Signs and symptoms of ADHD in adults can be hard to spot. However, core symptoms start early in life — before age 12 — and continue into adulthood, creating major problems.
No single test can confirm the diagnosis. Making the diagnosis will likely include:
Some medical conditions or treatments may cause signs and symptoms similar to those of ADHD. Examples include:
Standard treatments for ADHD in adults typically involve medication, education, skills training and psychological counseling. A combination of these is often the most effective treatment. These treatments can help manage many symptoms of ADHD, but they don't cure it. It may take some time to determine what works best for you.
Talk with your doctor about the benefits and risks of any medications.
The right medication and the right dose vary among individuals, so it may take time to find out what's right for you. Tell your doctor about any side effects.
Counseling for adult ADHD generally includes psychological counseling (psychotherapy), education about the disorder and learning skills to help you be successful.
Psychotherapy may help you:
Common types of psychotherapy for ADHD include:
If you're like many adults with ADHD, you may be unpredictable and forget appointments, miss deadlines, and make impulsive or irrational decisions. These behaviors can strain the patience of the most forgiving co-worker, friend or partner.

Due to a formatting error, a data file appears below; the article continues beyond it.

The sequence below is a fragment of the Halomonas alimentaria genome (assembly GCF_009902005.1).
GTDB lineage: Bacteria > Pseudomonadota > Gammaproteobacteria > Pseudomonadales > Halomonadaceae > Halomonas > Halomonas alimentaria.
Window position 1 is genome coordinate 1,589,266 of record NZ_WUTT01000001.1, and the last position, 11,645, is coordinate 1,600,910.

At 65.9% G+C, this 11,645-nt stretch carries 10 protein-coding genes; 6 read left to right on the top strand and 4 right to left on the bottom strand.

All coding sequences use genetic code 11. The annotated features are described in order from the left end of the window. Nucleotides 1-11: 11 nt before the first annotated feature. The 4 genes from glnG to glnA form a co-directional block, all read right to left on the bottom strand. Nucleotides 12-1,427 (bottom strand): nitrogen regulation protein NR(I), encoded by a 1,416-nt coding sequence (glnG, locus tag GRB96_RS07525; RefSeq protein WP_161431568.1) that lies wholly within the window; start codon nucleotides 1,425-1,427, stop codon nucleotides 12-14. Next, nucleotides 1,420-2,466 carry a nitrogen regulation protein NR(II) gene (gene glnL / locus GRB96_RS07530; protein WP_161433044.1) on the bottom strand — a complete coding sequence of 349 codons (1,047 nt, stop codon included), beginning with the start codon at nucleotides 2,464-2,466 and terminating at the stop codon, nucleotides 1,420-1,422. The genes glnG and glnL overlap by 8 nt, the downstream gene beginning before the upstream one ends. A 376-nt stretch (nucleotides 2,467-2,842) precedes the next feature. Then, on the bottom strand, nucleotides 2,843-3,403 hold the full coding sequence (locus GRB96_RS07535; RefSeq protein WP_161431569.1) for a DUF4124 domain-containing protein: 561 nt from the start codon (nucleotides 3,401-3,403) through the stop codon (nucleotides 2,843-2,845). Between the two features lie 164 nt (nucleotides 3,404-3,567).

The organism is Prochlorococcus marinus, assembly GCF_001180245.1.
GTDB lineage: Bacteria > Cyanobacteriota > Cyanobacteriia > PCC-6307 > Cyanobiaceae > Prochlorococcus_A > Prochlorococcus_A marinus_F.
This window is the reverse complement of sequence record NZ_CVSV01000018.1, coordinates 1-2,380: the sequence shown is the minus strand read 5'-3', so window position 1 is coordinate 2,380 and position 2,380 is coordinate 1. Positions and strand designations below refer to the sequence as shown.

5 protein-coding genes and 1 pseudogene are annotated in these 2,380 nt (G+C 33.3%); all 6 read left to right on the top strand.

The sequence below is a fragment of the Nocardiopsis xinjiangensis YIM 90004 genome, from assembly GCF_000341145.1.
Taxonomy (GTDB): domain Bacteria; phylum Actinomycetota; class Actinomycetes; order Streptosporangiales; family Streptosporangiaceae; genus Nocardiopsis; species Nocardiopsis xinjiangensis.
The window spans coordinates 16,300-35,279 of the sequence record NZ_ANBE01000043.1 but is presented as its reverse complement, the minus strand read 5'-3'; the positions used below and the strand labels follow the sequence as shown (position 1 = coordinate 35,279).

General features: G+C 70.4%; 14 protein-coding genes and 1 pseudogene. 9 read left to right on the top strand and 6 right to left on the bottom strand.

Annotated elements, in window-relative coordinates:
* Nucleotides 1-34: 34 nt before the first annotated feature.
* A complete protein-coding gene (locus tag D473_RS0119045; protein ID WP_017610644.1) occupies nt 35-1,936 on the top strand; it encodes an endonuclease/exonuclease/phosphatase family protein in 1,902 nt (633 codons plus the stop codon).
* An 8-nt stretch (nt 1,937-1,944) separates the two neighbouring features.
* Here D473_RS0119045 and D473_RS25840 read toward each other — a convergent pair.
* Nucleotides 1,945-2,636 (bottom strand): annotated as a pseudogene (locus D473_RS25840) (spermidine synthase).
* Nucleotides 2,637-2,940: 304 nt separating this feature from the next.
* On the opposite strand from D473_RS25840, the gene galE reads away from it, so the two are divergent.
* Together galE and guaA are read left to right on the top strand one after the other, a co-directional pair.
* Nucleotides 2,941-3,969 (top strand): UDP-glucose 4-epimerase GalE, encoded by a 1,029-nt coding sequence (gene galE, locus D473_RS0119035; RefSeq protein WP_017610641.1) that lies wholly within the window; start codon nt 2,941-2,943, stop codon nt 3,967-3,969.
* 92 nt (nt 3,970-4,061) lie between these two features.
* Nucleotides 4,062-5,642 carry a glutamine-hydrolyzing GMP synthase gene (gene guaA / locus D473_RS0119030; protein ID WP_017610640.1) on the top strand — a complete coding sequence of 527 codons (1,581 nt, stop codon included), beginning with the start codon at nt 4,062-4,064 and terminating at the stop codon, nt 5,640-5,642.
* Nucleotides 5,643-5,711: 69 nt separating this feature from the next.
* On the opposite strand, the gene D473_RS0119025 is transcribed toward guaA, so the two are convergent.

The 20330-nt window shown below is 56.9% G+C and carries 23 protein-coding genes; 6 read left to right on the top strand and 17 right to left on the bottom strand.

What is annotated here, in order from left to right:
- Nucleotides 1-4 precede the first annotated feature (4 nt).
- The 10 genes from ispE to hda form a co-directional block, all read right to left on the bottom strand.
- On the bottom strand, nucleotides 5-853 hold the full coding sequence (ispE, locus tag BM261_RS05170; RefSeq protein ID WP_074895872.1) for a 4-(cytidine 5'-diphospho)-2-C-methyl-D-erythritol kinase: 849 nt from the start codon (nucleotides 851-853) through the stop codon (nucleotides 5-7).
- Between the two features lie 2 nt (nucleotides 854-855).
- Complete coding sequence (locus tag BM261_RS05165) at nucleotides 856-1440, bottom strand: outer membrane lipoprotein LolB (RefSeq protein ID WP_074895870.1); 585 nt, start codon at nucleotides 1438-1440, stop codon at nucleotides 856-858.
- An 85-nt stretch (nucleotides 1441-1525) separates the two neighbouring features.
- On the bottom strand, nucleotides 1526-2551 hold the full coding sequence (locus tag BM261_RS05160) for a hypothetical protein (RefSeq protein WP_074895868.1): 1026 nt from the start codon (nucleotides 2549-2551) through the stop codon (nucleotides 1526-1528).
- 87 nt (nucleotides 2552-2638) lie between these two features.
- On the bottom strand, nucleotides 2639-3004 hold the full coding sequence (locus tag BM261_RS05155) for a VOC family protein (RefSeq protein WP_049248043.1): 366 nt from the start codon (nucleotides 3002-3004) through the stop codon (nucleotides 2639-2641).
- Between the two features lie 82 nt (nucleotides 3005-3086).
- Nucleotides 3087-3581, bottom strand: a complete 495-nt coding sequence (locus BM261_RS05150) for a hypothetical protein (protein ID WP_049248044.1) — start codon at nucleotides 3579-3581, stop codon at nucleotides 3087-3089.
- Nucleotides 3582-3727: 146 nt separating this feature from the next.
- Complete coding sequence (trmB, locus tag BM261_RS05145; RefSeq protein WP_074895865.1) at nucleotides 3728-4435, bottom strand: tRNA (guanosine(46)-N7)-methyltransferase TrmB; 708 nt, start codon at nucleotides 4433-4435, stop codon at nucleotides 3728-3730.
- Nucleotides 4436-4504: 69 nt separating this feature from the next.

Therapy that focuses on these issues and ways to better monitor your behavior can be very helpful. So can classes to improve communication and develop conflict resolution and problem-solving skills. Couples therapy and classes in which family members learn more about ADHD may significantly improve your relationships.
Because ADHD is a complex disorder and each person is unique, it's hard to make recommendations for all adults who have ADHD. But some of these suggestions may help:
There's little research to indicate that alternative medicine treatments can reduce ADHD symptoms. However, studies indicate that mindfulness meditation may help improve mood and attention in adults who have ADHD, as well as those who don't have ADHD.
Before using alternative interventions for ADHD, talk with your doctor about risks and possible benefits.
While treatment can make a big difference with ADHD, taking other steps can help you understand ADHD and learn to manage it. Some resources that may help you are listed below. Ask your health care team for more advice on resources.
You're likely to start by first talking to your primary care provider. Depending on the results of the initial evaluation, he or she may refer you to a specialist, such as a psychologist, psychiatrist or other mental health professional.
To prepare for your appointment, make a list of:
Bring any past evaluations and results of formal testing with you, if you have them.
Basic questions to ask your doctor include:
Don't hesitate to ask questions anytime you don't understand something.
Be ready to answer questions your doctor may ask, such as:
Your doctor or mental health professional will ask additional questions based on your responses, symptoms and needs. Preparing and anticipating questions will help you make the most of your time with the doctor.